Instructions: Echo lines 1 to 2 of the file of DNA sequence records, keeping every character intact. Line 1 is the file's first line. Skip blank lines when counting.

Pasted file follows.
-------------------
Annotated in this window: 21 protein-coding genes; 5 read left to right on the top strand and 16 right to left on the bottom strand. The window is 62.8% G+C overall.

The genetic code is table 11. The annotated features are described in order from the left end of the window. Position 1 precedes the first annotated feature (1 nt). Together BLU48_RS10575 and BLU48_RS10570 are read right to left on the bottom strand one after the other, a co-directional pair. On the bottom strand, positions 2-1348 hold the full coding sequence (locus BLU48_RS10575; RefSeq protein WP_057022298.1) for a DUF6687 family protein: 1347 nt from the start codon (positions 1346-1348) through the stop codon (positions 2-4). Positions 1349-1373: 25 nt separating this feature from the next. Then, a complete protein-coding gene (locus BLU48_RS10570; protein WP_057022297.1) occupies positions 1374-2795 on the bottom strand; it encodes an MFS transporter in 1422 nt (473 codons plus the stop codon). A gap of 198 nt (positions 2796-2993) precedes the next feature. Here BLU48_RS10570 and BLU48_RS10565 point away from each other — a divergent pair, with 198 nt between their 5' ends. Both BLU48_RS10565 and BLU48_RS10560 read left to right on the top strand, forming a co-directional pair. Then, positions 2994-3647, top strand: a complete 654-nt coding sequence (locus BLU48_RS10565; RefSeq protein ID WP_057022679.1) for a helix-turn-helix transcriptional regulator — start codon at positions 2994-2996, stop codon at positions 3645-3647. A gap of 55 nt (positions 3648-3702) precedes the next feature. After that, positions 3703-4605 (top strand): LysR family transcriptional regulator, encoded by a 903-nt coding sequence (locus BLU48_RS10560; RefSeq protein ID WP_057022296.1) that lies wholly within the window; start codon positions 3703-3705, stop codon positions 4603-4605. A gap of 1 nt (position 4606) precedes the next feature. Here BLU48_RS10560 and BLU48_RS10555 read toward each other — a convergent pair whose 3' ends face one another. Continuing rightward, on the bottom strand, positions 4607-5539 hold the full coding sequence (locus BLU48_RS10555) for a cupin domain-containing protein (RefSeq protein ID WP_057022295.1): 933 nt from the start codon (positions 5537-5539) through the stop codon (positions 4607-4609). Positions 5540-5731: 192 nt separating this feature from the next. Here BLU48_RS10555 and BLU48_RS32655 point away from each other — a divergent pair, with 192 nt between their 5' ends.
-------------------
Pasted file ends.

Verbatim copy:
Annotated in this window: 21 protein-coding genes; 5 read left to right on the top strand and 16 right to left on the bottom strand. The window is 62.8% G+C overall.

The genetic code is table 11. The annotated features are described in order from the left end of the window. Position 1 precedes the first annotated feature (1 nt). Together BLU48_RS10575 and BLU48_RS10570 are read right to left on the bottom strand one after the other, a co-directional pair. On the bottom strand, positions 2-1348 hold the full coding sequence (locus BLU48_RS10575; RefSeq protein WP_057022298.1) for a DUF6687 family protein: 1347 nt from the start codon (positions 1346-1348) through the stop codon (positions 2-4). Positions 1349-1373: 25 nt separating this feature from the next. Then, a complete protein-coding gene (locus BLU48_RS10570; protein WP_057022297.1) occupies positions 1374-2795 on the bottom strand; it encodes an MFS transporter in 1422 nt (473 codons plus the stop codon). A gap of 198 nt (positions 2796-2993) precedes the next feature. Here BLU48_RS10570 and BLU48_RS10565 point away from each other — a divergent pair, with 198 nt between their 5' ends. Both BLU48_RS10565 and BLU48_RS10560 read left to right on the top strand, forming a co-directional pair. Then, positions 2994-3647, top strand: a complete 654-nt coding sequence (locus BLU48_RS10565; RefSeq protein ID WP_057022679.1) for a helix-turn-helix transcriptional regulator — start codon at positions 2994-2996, stop codon at positions 3645-3647. A gap of 55 nt (positions 3648-3702) precedes the next feature. After that, positions 3703-4605 (top strand): LysR family transcriptional regulator, encoded by a 903-nt coding sequence (locus BLU48_RS10560; RefSeq protein ID WP_057022296.1) that lies wholly within the window; start codon positions 3703-3705, stop codon positions 4603-4605. A gap of 1 nt (position 4606) precedes the next feature. Here BLU48_RS10560 and BLU48_RS10555 read toward each other — a convergent pair whose 3' ends face one another. Continuing rightward, on the bottom strand, positions 4607-5539 hold the full coding sequence (locus BLU48_RS10555) for a cupin domain-containing protein (RefSeq protein ID WP_057022295.1): 933 nt from the start codon (positions 5537-5539) through the stop codon (positions 4607-4609). Positions 5540-5731: 192 nt separating this feature from the next. Here BLU48_RS10555 and BLU48_RS32655 point away from each other — a divergent pair, with 192 nt between their 5' ends.